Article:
GTD - Is it the right system for you?

Getting Things Done (GTD) was first developed by David Allen. If you are looking for a system that gets everything out of your head and into one place then this system could be for you.

Using the right system is important as you don’t want a system that cramps your style or dampens your productivity. In this article I will talk about:

  • The basic tenets of the GTD System
  • The tools required for this time management system
  • What’s missing
  • Who is best to use the system and will struggle with it
  • Did the system work for me?

Basic tenets of Getting Things Done (GTD)

In a nutshell this system is about getting things out of your head and into one place, and then religiously reviewing your system. First developed by David Allen in Getting Things Done, the system stepped me through 5 things

Collection: I collected everything and anything that was capturing my attention. I started with a mind sweep of everything that I wanted to, or needed to do for the in the near future.  My list included essentials, such as teaching, meeting with colleagues, or deadlines. I also included nagging worries and dreams of things that I would like to do - such as spending more time with my family. 

Process: I sorted all the things. The simple step of separating information from action was profound. Information was filed if there was an action then I identified the next logical action. The framework that David Allen used was if it is less than 2 minutes the do it now, otherwise delegate it or defer it. Applying this framework to incoming email (with the built-in functionality in Outlook, Groupwise, or Lotus Notes) was profound.

Organize: I organized reminders and information into streamlined categories. Calls that needed to be made went on an @calls list. Things to do at home went on an @home list, things to do while out went on an @out list. Actions were put into these context dependent lists or scheduled in the calendar.

Review: To keep on my game I regularly reviewed my game plan. This involved reviewing the six horizons (purpose, vision, goals, areas of focus, projects, and actions).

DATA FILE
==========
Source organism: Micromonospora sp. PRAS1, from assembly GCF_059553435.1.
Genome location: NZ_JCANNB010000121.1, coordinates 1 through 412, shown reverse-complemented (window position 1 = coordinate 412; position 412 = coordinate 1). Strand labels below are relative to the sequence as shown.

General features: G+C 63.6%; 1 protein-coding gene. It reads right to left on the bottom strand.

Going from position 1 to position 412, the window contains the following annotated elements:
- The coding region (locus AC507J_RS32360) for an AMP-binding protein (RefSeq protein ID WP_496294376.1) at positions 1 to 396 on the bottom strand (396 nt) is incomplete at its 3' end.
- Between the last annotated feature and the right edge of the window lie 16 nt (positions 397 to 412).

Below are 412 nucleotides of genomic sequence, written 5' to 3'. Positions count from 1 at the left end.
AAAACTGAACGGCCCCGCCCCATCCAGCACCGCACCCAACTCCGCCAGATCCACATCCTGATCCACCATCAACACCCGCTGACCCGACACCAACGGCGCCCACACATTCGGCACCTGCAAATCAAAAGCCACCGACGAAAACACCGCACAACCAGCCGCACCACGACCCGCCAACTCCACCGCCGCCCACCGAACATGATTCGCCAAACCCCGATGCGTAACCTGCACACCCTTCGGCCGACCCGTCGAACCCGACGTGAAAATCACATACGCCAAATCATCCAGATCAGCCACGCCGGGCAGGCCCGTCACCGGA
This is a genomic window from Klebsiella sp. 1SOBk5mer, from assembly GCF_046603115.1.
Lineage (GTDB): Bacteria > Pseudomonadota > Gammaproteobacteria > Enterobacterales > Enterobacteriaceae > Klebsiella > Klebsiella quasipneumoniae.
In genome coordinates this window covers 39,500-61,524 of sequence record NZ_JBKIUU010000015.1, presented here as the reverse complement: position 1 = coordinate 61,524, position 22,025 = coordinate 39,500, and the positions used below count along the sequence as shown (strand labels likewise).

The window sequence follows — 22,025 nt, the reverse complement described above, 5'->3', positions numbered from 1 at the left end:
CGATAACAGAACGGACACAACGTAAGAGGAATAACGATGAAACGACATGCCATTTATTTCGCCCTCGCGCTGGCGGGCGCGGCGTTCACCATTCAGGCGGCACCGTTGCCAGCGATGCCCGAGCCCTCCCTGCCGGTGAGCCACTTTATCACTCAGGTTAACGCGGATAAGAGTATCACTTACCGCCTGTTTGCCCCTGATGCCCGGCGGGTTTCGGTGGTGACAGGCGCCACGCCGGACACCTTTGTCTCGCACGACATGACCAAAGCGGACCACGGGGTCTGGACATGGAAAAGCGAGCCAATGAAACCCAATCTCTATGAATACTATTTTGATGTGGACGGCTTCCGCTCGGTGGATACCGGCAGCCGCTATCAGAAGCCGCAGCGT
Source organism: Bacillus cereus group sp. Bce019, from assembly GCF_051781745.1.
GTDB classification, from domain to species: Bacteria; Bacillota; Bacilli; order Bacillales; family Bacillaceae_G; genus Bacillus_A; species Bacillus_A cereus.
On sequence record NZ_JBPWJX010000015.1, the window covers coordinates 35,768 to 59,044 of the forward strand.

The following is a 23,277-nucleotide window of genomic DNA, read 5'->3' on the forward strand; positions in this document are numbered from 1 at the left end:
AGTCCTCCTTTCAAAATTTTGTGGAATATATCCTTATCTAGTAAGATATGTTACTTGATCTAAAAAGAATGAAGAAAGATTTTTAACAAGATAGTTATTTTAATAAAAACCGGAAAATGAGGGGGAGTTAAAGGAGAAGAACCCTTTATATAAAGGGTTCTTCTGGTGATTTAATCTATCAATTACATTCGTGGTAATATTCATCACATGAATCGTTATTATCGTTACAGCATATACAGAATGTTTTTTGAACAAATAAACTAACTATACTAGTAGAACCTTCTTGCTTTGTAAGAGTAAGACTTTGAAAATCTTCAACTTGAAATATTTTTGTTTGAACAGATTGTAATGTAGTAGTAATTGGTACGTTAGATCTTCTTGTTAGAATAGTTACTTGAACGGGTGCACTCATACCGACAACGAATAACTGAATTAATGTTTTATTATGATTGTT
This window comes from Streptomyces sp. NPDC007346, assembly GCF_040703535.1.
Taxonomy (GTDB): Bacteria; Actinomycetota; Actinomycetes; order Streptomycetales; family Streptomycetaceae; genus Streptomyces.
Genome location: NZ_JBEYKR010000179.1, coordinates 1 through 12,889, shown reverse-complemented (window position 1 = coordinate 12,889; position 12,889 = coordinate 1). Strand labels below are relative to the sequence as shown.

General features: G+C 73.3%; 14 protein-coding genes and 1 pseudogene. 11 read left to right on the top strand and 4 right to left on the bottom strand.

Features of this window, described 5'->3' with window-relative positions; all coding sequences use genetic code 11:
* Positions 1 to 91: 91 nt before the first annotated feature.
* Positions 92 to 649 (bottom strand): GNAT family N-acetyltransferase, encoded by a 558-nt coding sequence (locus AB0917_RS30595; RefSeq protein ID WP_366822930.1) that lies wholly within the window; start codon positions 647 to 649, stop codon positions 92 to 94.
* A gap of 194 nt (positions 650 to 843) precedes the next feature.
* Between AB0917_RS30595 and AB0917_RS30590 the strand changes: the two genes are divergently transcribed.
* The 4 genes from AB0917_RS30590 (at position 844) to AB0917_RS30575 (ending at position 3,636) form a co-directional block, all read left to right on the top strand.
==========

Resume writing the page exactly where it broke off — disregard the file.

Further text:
Do: Choose actions based on the context, availability of time, energy, or priority.

Tools required

In terms of tools, 'Getting Things Done'  is tool agnostic. All that is required is:

  • Inbox (or a collection bucket) to collect information or actions
  • A calendar to schedule tasks
  • A filing system to put your information or reference material
  • A collection tool that is with you at all times
  • A tool that allows you to create lists (could be as simple as several sheets of paper)

The system was flexible in the sense that I was able to choose the contexts that were relevant to me and my various responsibilities. 

'Getting Things Done' worked equally well with paper or electronic versions however, I have a preference for GTD software that links to my email. It makes sense that if you are receiving much of your work through email that you would have your GTD system linked to the email system. 

What was not flexible in the system was the weekly review. However, if you read my previous ideas about the importance of weekly planning and scheduling into your weekly planner, there should be a time in which we review our priorities. The natural review period for most people is the weekly review period.

What is missing?

As a registered psychologist I have spent many working years studying the causes of procrastination (prior to becoming a time management coach in many large organizations). Given that procrastination and multiple handling is such a dominant feature of behavior (and time management) there could have been more in this space.

However, having said that, the identification of the next logical step (and a framework to deal with these next actions) is a crucial behavioral technique to beat procrastination.

Who it would suit?

This system would suit somebody who is overwhelmed with lots of tasks. Because the system identifies the difference between tasks and projects it would also suit people who have this difficulty (in my experience this is many people that I coach).

For people who find one master task list unhelpful or even overwhelming the GTD system can be useful. This is because the lists are context dependent and relevant to the situation at hand.

The rigor of the weekly review is paramount to this system holding together. I missed the weekly review once and I started to notice that my system was getting frayed at the edges. This system will suit those who have the rigor to maintain the weekly review.

Who would this time management system not suit and does it work?

People who hate lists, don’t like the weekly review or struggle with procrastination (and this procrastination is not a result of a lack of clarity about what they need to do).

Does this time management system work?

Within two hours of implementing this time management system I noticed that feeling of being overwhelmed evaporated.

By getting all the stuff that was in my head, in my notes, in my email…all the stuff that was in my life - and putting these into one central place with logical next actions was liberating and released a flood of creative energy.

Sure my workload had not changed but I had brought order to it. As I kept using GTD my trust for the system increased. This meant that I could focus entirely on what it was that I was doing, rather than have nagging worries that I may have missed something.

Learn more about Getting Things Done (GTD).

If you liked GTD then you may also like the Franklin Covey time management system or this article on choosing a personal organizer to manage your time.

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